In the kitchen of their Burnet home, with just a few of their past entries to the Burnet County Area Fair, are the Culver kids (clockwise from front-center): Francene, 7; Evelynne, 10; Carson, 14; Addison, 16; Bryson, 15: and Davidson (center), 12. Staff photo by Suzanne Freeman
The six Culver kids start planning their Burnet County Area Fair projects months before the summer event, which is set for June 4-5 this year. They study each year’s list of divisions and categories and circle the ones in which they are interested: one eye on doing something they’ve never tried before and another on returning with their tried-and-true favorites, their jams and jellies. Even those, however, can take an unexpected turn.
“They did a jalapeño fig one year,” mother Jessica Culver said. “And a rose jelly, too.”
All homeschooled, the Culver clan is named in the order of the alphabet from oldest to youngest: Addison (known as “Big A” to his friends), 16; Bryson, 15; Carson, 14; Davidson, 12; Evelynne, 10; and Francene, 7. Dad Adam also works from home, a large one-story house with land for animals and gardens in a subdivision by Inks Lake west of Burnet.
“These two are taking over as our gardeners,” said Jessica, pointing toCarson and Davidson.
“It’s fun to work out in the garden,” said Carson, who perks up with a smile at any mention of horticulture.
The task is especially satisfying when you take what you’ve grown and preserve it, Davidson added. He enjoys experimenting with different flavors and recipes for the canned goods, which include pickles and relishes.
“There’s a few times when you taste something and it turns out perfect,” Bryson said. “That’s really exciting. It’s fulfilling to know you made something really good.”
Not all of their fair entries are food. Addison made an industrial apron of waxed canvas and leather one year that any blacksmith would be proud to wear. He won a blue ribbon. The five oldest children made aprons that year, while the youngest made a bag.
“You don’t think of sewing as a guy’s thing, but they actually enjoyed using the sewing machine — it is a machine,” Jessica said. “You press the peddle, it goes fast. It’s dangerous. You can get stuck by a needle. They loved it.”
Art is another favorite. The girls have excelled in both button and patriotic art. Francene, the youngest, dipped her fingertips in green and blue acrylics to create an amazing bluebonnet painting that won a ribbon one year. Bryson built a barbed-wire tornado sculpture that someone offered to buy after it won first place. Mom wanted to display it at home, however, “out by the ponies,” where it was recently run over by a tractor.
Most of what they produce is practical.
Patriotic items, such as table decorations and serving trays, are Francene’s speciality. She has won every year in that category. Whatever she makes, she uses at an annual dinner for veterans sponsored by the Culvers’ church, Chapel of the Hills in Buchanan Dam.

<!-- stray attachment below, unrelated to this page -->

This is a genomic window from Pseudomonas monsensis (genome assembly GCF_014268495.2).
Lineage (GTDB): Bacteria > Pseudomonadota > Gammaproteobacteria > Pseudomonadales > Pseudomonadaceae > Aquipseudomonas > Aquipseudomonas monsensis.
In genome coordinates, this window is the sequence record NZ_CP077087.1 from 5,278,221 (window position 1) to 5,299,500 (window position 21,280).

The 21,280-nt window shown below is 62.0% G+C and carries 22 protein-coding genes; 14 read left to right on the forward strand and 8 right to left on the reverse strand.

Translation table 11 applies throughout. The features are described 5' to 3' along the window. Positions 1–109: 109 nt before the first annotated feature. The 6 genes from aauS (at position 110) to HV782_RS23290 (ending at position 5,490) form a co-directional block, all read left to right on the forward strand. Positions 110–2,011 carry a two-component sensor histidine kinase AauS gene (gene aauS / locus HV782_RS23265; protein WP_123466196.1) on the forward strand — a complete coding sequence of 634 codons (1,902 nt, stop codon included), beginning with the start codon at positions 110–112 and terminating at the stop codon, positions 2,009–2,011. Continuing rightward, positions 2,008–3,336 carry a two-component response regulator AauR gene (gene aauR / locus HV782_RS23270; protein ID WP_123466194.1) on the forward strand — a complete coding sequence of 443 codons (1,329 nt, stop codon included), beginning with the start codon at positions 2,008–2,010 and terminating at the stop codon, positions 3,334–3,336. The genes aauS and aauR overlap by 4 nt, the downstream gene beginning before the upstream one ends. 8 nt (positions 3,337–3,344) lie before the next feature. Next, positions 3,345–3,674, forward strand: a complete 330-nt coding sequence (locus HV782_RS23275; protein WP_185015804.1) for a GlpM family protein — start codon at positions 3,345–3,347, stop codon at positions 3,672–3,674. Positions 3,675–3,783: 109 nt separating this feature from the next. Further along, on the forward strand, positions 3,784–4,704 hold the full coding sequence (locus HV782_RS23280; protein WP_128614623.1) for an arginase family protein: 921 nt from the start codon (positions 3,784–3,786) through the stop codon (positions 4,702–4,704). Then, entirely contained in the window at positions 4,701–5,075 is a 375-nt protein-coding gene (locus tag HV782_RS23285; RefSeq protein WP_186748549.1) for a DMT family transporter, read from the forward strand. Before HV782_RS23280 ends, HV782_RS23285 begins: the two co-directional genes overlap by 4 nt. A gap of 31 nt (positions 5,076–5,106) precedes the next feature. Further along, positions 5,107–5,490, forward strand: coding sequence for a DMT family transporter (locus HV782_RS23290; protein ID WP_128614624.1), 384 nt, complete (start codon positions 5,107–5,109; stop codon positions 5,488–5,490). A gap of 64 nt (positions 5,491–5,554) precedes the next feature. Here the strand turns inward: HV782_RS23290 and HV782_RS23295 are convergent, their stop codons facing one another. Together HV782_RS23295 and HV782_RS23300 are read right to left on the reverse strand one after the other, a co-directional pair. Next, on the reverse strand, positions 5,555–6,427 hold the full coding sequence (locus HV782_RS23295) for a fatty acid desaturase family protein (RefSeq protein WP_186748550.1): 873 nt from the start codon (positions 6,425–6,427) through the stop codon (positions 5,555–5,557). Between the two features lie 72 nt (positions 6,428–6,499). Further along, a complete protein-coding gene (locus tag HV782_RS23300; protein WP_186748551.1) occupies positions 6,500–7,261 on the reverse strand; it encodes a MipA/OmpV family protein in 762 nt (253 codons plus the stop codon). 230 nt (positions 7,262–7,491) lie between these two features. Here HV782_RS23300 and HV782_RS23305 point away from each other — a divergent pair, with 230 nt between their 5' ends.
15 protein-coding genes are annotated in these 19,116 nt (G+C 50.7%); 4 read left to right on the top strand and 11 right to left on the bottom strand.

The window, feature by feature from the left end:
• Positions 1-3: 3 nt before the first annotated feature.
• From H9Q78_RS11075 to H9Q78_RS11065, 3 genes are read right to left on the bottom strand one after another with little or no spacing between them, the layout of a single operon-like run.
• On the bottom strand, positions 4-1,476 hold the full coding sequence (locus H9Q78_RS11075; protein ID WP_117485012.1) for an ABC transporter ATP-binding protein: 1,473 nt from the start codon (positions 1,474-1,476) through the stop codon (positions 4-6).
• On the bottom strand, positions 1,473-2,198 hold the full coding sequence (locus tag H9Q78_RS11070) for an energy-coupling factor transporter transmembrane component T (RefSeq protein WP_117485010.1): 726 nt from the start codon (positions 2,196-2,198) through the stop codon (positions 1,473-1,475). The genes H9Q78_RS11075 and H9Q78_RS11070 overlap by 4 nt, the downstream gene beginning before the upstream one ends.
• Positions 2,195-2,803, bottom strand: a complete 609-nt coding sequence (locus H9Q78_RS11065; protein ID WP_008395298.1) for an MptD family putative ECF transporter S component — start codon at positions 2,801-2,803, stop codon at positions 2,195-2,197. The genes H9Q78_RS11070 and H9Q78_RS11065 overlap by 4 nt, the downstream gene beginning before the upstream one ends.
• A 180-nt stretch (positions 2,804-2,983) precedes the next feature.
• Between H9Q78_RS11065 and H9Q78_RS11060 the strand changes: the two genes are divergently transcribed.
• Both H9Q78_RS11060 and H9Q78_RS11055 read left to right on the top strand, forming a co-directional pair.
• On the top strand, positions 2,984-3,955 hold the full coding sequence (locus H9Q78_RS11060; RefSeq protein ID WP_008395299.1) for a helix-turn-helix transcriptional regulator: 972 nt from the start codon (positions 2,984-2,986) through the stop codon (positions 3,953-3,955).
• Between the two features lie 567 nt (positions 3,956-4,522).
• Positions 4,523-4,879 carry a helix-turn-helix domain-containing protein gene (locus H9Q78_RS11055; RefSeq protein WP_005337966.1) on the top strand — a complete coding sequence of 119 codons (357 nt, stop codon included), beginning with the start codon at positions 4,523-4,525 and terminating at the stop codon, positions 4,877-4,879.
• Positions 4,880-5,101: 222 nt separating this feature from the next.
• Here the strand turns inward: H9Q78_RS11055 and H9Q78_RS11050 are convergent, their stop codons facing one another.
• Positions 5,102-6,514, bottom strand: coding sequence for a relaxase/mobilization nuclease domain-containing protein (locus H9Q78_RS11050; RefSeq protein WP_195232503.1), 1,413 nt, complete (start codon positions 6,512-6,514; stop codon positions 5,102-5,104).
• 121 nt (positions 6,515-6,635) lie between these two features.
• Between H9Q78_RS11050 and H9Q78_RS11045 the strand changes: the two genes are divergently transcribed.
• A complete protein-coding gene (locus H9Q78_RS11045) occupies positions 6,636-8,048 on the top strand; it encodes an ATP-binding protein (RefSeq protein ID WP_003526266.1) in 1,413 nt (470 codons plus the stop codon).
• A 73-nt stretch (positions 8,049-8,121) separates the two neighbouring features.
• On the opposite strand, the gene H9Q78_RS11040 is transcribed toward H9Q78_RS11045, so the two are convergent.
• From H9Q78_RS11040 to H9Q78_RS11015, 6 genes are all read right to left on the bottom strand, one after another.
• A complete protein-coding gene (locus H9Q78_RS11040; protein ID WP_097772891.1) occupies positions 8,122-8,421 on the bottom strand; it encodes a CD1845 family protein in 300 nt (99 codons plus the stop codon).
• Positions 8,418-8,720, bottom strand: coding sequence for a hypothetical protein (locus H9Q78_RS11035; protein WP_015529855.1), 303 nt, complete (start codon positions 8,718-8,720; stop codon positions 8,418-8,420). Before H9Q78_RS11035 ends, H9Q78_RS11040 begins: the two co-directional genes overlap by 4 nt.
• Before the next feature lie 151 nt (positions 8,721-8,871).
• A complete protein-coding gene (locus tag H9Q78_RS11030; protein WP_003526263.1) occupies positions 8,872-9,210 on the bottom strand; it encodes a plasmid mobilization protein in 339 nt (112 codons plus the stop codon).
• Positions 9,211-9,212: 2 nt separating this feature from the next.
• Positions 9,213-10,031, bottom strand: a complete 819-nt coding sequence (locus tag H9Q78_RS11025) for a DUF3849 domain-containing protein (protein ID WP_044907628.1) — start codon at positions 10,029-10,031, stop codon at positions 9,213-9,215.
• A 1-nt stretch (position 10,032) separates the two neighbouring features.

“I’ve won Patriotic twice,” she said, which means this would have been when she was 4 and 5 years old since the fair was canceled last year when she was 6.
Mom usually has some input on project decisions.
“Sometimes, I put things on the list I would like,” Jessica said. “One year, I put a chair on the list. Addison made a chair. One year, it was a picnic bench.”
Both items are now in use on the back porch.
Jam and jellies remain the most popular because of the creativity involved in developing the flavors. Addison’s award winner is his Midnight Blueberry Delight. He passed on the recipe — complete with cooking lessons — to Evelynne.
“When we make that one, we don’t use any pectin,” Evelynne said. “We cook it slow and long, without a lot of sugar, so it’s really just thickened blueberries.”
Davidson, the overall jam champion in the family, created Sugar Plum Fairies plum jam. He mixes the fruit with Christmas spices like cloves and cinnamon for a holiday-themed treat that never fails to impress the judges.
Satisfaction is not all tied up in ribbons.
“I just like experimenting with Mom on flavors and recipes,” Davidson said. “I’m happy when I get an award, but it’s just fun. You get to experience how to make stuff, and it’s not too much work.”
They especially love to experiment with figs, of which they have plenty from their own enormous tree. Figs and strawberries, which are picked at Sweet Berry Farm in Marble Falls, are frozen each spring for the next year’s jam making.
Because the 2020 fair was canceled due to COVID-19 concerns, they set aside a few jars of tomato jam and Bam, Bam, Blackberry Jam, Davidson’s prize-winning creation, for this year. While Davidson is commonly believed to be the top prize-winning Culver, no one’s really sure. They win so many awards, including coveted championships, that they can’t remember from year to year who won what.
Having the most wins has not necessarily made Davidson the most competitive — or so he claims.
“Oh, yes, he is!” the rest chimed in when he demurred.
“That’s why he has first pick on the jam he wants to do each year,” Jessica said.
The girls might have the upper hand in that coveted category this year. Grandparents Diane and Bob Culver, who live across the road, found a sweet sale on raspberries at H-E-B in early April. Evelynne and Francene have been busy learning new canning techniques, including how to strain seeds from the fruit for a smoother, more palatable final product.
Carson and Davidson have been distracted by a new project. An experimental homemade incubator successfully hatched a few chickens and turkeys they are now raising. That led to building a bigger, better incubator to increase production. The entire enterprise could end up as an entry in one of the five Storyboard categories.
“I expect they’ll find a way to make it a project for the fair,” Jessica said.
Of course, there’s always the junior livestock show next January.